During the search for Maggie Wigen two years ago in Tenakee Springs, the 26-year-old man now standing trial in her killing said he and the woman had one thing in common.
"She keeps to herself, and I keep to myself," James Harmon said in a tape-recorded police interview played for jurors Wednesday. He told Trooper Christopher Umbs he had no idea where she was. "I'm not responsible for her."
Wigen, 19, was found the next week, buried in an earth dam in the stream near the cabin she had rented. Harmon, who was hired to work on the dam, is charged with murder, both in the first- and second-degree, and with first-degree sexual assault, first-degree attempted sexual assault and second-degree theft.
Wednesday, when Juneau District Attorney Patrick Gullufsen began presenting his case, Umbs testified when he went to the boat where Harmon was living that he was still under the impression that Wigen was merely lost.
He knew things were more serious when he saw cartons of Hershey's chocolate milk on the boat, he added, having seen the same thing in Wigen's cabin.
On the tape, jurors heard Harmon say he hadn't been to Wigen's cabin since the previous year.
Wigen didn't drink chocolate milk and wouldn't drink milk out of a carton, her mother, Karin Wigen, testified earlier in the day. "She has a different way of feeding herself."
Her daughter believed in organic food, she said. For three months in 2001, she worked on an organic farm in New Mexico. In early 2002, she spent a month in Belize at another organic farming site.
Karin Wigen went to Tenakee Springs when she received word her daughter was missing, she testified. While the milk cartons gave her cause for concern, a discovery she made on the cabin's porch the day before her daughter was found was more chilling.
A pair of sweat pants turned inside out was covered with human feces, she said. It was the last pair of pants she had brought with her when she left Juneau earlier in the month.
"I assumed she was dead," Karin Wigen said.
When Gullufsen asked about her relationship with her daughter, she said the two of them were the most important people in each other's lives.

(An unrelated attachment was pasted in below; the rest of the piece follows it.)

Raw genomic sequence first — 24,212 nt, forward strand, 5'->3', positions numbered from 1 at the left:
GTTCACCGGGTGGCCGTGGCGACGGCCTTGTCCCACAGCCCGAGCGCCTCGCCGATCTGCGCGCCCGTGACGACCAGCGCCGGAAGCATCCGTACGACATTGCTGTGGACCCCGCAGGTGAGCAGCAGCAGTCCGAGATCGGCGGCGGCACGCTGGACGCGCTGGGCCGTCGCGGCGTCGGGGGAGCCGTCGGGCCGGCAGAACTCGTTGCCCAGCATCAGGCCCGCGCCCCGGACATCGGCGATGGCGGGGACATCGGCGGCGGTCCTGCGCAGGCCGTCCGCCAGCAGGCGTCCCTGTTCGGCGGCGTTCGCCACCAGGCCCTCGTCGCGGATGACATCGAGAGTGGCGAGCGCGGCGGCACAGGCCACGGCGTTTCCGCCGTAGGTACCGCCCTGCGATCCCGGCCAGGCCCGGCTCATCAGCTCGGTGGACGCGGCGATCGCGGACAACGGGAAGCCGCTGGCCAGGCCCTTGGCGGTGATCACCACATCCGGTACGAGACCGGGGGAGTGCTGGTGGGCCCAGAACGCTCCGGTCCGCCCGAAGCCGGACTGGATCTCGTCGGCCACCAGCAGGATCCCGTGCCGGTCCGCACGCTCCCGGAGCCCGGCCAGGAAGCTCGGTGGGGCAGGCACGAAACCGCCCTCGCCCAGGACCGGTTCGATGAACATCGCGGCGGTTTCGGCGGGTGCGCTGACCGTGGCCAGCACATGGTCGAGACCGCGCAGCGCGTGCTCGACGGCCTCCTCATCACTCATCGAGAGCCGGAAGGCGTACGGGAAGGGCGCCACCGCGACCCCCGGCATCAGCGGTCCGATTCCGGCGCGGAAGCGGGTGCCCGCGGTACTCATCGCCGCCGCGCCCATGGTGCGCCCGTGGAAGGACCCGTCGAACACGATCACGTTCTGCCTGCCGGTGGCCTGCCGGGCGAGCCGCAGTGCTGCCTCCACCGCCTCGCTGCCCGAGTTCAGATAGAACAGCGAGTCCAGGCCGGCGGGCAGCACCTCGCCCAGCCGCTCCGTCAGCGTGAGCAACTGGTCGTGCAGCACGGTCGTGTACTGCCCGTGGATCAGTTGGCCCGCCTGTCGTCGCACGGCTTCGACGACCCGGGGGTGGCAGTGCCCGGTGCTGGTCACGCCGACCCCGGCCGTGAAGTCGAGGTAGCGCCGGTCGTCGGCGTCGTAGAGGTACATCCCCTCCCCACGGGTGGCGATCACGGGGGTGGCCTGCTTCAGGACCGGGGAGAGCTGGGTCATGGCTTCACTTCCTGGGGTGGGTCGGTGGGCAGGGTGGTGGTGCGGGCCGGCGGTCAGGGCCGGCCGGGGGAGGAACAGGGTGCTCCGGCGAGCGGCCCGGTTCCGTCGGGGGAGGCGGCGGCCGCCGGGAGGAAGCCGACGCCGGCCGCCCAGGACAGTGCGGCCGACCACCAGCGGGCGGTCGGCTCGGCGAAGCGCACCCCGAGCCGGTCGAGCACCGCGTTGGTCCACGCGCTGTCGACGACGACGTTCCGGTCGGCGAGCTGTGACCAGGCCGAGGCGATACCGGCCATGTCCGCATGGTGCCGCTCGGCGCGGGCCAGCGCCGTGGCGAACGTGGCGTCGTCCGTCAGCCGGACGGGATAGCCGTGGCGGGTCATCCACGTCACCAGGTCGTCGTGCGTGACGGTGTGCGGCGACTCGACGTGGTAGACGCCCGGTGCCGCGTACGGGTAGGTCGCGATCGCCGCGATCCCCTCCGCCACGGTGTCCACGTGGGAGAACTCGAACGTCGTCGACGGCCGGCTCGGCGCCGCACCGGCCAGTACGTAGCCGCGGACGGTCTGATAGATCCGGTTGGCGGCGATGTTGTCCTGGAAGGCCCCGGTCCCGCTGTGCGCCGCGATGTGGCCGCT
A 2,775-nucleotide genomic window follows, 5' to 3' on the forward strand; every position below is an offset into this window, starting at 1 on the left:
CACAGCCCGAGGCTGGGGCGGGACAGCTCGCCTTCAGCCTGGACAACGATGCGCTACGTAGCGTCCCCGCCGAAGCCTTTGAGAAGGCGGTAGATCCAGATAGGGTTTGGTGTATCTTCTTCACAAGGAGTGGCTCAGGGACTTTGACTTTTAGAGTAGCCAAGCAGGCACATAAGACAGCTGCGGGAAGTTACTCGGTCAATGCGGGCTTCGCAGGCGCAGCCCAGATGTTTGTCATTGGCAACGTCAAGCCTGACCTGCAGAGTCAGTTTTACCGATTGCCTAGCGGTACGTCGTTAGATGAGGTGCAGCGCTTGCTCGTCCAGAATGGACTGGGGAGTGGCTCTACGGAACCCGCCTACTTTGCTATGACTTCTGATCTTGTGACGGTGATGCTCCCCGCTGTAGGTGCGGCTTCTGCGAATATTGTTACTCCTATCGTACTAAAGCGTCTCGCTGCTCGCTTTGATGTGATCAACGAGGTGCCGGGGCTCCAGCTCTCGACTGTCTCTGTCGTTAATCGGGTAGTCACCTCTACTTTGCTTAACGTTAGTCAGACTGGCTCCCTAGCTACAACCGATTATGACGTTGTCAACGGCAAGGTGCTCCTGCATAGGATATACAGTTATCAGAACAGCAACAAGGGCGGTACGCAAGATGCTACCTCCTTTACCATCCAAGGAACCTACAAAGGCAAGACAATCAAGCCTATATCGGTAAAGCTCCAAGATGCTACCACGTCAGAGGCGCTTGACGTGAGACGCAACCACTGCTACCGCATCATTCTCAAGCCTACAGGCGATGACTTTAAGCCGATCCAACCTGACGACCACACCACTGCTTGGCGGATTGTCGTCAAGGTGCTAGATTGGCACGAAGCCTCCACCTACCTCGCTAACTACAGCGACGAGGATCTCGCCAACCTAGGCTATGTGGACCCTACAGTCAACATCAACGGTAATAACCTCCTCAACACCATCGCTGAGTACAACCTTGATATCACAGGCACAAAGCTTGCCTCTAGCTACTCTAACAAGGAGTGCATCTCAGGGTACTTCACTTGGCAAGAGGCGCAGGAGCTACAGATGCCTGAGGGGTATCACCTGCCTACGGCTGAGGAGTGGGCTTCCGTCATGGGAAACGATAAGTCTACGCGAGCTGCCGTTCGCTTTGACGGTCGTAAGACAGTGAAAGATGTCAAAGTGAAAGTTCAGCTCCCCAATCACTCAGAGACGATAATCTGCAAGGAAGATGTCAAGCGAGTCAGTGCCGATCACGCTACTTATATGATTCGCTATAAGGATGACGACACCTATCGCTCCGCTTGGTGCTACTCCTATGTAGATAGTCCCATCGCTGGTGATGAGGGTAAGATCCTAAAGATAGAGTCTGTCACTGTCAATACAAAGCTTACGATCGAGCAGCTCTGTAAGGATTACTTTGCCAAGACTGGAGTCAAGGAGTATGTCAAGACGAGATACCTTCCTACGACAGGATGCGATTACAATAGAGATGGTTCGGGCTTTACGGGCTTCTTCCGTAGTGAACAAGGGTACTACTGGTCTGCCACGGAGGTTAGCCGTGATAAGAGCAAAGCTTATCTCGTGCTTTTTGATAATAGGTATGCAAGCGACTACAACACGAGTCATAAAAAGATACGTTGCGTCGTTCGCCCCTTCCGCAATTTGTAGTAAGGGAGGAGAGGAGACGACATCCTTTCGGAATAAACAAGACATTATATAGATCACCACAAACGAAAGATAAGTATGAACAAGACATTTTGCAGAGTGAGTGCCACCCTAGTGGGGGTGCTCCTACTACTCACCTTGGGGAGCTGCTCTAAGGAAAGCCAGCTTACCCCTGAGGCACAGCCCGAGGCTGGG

"It was very important to Maggie to believe the world is inherently a good place and people are inherently good," her mother said. "She was naive in some ways. She gave people the benefit of the doubt."
Maggie Wigen was born in Juneau and lived for about 10 years in Washington state before returning at the age of 14. Her mother said she spent two months at Juneau-Douglas High School before she quit to get her high school equivalency certificate.
"Maggie was incredibly bright," her mother said, explaining that she scored 1300 out of 1600 on an SAT college-entrance exam when she was in the seventh grade. She said that high school seniors were averaging only 1050 at the time.
She had some initial concern about letting her daughter move to Tenakee Springs in 2001 when she was 17, but she relented.
"My feeling was it was a very small and safe community," she said.
Gullufsen asked if her daughter told her about a deer-hunting experience with Harmon.
"She said it was unpleasant," Karin Wigen said, summarizing what she said her daughter told her in early 2003.
On cross examination, Assistant Public Defender David Seid asked if her daughter had said anything about Harmon attempting to rape her in the cabin after a New Year's Eve party, as he is charged with doing.
She hadn't mentioned it, Karin Wigen said, though she added that she could think of reasons her daughter wouldn't have told her. "She wouldn't want to worry me," she said. "And had I known, I probably would have acted aggressively and brought attention to her."
Umbs said that while the audio recording didn't include Harmon's denial, he did deny the allegations before taping began.
Wednesday's testimony began with trooper Sgt. Randel McPherron introducing the videotape of what Harmon said after his May 20, 2004, arrest.
Seid objected to the tape, not because of what his client said as he was having the handcuffs put on him - "What took you so long?"
Seid objected to the response from McPherron - "It's our job, being thorough."
Out of the presence of jurors, Gullufsen argued that Seid had agreed to let the tape be shown when the prosecution agreed not to introduce statements Harmon allegedly made to an undercover trooper before had arrest.
Seid dropped the objection.
"I don't think it's worth a mistrial or relitigating the matter (of the undercover trooper)," Seid said.
Tony Carroll can be reached at firstname.lastname@example.org.
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